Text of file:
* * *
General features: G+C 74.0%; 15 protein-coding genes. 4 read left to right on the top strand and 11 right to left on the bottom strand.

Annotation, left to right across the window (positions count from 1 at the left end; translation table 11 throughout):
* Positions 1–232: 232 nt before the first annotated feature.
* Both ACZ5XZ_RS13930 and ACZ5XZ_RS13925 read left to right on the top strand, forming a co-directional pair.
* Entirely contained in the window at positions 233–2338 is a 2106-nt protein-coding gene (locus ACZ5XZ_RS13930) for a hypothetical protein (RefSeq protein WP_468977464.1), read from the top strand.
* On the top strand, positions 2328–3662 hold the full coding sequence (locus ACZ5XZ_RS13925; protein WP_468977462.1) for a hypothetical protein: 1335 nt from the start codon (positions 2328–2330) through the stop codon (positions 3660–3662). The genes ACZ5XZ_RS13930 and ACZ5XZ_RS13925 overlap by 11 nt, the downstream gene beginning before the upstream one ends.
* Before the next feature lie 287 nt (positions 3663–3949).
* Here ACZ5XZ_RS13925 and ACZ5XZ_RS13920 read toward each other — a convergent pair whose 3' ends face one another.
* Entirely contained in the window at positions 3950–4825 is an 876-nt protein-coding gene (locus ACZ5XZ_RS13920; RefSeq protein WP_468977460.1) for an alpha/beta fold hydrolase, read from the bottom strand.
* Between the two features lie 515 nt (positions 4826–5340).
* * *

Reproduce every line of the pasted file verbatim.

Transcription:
General features: G+C 74.0%; 15 protein-coding genes. 4 read left to right on the top strand and 11 right to left on the bottom strand.

Annotation, left to right across the window (positions count from 1 at the left end; translation table 11 throughout):
* Positions 1–232: 232 nt before the first annotated feature.
* Both ACZ5XZ_RS13930 and ACZ5XZ_RS13925 read left to right on the top strand, forming a co-directional pair.
* Entirely contained in the window at positions 233–2338 is a 2106-nt protein-coding gene (locus ACZ5XZ_RS13930) for a hypothetical protein (RefSeq protein WP_468977464.1), read from the top strand.
* On the top strand, positions 2328–3662 hold the full coding sequence (locus ACZ5XZ_RS13925; protein WP_468977462.1) for a hypothetical protein: 1335 nt from the start codon (positions 2328–2330) through the stop codon (positions 3660–3662). The genes ACZ5XZ_RS13930 and ACZ5XZ_RS13925 overlap by 11 nt, the downstream gene beginning before the upstream one ends.
* Before the next feature lie 287 nt (positions 3663–3949).
* Here ACZ5XZ_RS13925 and ACZ5XZ_RS13920 read toward each other — a convergent pair whose 3' ends face one another.
* Entirely contained in the window at positions 3950–4825 is an 876-nt protein-coding gene (locus ACZ5XZ_RS13920; RefSeq protein WP_468977460.1) for an alpha/beta fold hydrolase, read from the bottom strand.
* Between the two features lie 515 nt (positions 4826–5340).